There is something slightly poetic in having your own gun explode in your hands, killing you instantly with a stray piece of metal through the eye and brain. Of course, the cement in the barrel and the well planned weakening of the metal of the revolver cock would be obvious during the police investigation, but it would also be clear that the gun was unregistered and that the victim pulled the trigger voluntarily.

I didn't quite feel complete, though. He hadn't kill my father, either, so I guess it was to be expected, but I was sure he did kill someone's parent at some point in time, so I also expected a bit more gratification.

After all, it was a good call to stop doing this. No fun at all. Well, maybe not a complete stop, more like a sabbatical, to clear one's thoughts. I may never do it again.

Saturday, January 24, 2009

Monday, January 19, 2009

Seirei no Moribito - Guardian of the Sacred Spirit

the main characters in the story
Another pearl in the anime pond. One just has to dive and grab this fairy tale and watch it. Seirei no Moribito is the story of a female bodyguard, bound by honor and personal history to defend a child prince from the assassins sent by his father, the emperor. The anime is not really a fighting anime, though, no one battles for the sake of battle. More than that, the "ona yojimbo" has vowed to save lives, not take them, so she never kills anyone. All characters in the story are clearly drawn up, with their own particularities and personal motivations to do things and in the end, there is even a eco green moral. :)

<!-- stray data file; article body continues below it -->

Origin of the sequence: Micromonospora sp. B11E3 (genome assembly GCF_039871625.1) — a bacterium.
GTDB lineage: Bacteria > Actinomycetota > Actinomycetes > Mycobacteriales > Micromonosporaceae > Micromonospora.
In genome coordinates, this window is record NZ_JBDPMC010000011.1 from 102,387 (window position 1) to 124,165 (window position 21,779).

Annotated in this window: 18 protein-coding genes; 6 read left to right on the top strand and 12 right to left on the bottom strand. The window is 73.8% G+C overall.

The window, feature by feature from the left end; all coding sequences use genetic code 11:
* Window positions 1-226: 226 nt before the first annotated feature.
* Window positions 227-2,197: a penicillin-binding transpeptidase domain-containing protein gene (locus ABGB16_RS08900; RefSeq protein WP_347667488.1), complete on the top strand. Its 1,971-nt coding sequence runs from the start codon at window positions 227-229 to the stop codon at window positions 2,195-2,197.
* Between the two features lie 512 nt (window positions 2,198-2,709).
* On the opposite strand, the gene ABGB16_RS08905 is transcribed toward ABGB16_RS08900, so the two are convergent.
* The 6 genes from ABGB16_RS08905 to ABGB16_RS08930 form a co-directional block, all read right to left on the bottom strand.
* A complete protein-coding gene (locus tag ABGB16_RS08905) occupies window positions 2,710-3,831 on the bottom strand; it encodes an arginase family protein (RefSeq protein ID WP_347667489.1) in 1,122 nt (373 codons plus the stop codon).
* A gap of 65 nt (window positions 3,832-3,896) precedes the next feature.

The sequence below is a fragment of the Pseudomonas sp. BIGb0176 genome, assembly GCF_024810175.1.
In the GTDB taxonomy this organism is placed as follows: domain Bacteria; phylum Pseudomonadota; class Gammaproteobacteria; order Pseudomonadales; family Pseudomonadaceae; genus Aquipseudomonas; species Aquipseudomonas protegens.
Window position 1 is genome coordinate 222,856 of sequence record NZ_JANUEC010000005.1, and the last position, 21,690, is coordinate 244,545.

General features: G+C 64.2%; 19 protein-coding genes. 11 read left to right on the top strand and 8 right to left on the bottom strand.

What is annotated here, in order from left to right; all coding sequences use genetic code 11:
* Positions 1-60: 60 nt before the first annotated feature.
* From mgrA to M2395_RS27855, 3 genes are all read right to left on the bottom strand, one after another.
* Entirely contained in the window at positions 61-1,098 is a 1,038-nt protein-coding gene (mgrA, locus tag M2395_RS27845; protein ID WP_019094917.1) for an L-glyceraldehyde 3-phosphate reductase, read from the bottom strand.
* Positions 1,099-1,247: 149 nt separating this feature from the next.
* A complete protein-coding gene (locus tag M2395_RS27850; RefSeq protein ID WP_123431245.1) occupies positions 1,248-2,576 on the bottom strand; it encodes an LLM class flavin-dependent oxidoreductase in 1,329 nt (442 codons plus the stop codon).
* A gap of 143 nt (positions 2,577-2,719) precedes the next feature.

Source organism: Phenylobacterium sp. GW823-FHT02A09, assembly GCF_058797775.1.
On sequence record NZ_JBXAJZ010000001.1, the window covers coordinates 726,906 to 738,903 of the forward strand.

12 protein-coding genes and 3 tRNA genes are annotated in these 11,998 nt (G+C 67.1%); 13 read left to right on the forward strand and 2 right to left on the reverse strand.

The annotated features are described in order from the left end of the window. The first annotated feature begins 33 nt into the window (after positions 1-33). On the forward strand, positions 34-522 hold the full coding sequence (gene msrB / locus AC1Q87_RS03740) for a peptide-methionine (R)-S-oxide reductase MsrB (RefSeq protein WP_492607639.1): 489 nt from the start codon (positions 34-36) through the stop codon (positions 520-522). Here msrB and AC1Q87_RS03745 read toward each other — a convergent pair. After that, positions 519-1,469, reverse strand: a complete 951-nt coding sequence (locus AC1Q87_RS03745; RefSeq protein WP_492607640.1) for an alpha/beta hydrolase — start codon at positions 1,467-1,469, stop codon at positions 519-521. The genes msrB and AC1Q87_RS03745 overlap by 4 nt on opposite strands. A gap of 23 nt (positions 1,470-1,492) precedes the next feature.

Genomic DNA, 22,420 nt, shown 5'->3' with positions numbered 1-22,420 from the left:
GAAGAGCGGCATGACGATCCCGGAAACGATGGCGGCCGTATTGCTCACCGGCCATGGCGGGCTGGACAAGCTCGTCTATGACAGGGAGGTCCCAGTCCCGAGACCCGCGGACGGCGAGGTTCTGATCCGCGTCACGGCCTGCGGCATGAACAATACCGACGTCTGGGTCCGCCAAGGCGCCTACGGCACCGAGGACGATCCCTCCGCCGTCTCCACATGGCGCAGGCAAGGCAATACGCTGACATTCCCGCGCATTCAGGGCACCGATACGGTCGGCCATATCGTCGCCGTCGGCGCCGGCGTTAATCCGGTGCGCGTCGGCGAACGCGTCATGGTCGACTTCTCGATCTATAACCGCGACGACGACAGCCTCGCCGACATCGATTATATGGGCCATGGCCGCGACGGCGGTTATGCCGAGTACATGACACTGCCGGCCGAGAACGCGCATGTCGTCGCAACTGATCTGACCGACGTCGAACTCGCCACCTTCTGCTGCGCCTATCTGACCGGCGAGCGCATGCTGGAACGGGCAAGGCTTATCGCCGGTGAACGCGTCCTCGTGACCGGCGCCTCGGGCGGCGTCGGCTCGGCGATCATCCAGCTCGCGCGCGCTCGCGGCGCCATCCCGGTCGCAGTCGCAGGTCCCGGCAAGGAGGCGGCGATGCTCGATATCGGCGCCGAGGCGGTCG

My advice it to watch it, as it is both a beautiful story, as well as a complex one, fit for both adults and young children. Only 26 episodes, but it is worth it. I would really like to see animes for the rest of the books in the series. You can also read the first two chapters of the manga at Mangafox.

Friday, January 16, 2009

Including external javascript on async postbacks

Update: it has come to my attention that these kind of errors appear only when debug="true" in the web config. In production sites it might work regardless.

You want to programatically load a js in a user control. The user control becomes visible in the page only during async postbacks and it is hidden at page load. So you want to use some method of loading the external javascript file during that asynchronous UpdatePanel magic.

Use ScriptManager.RegisterClientScriptInclude. There is a catch, though. For each script that you want to include asynchronously, you must end it with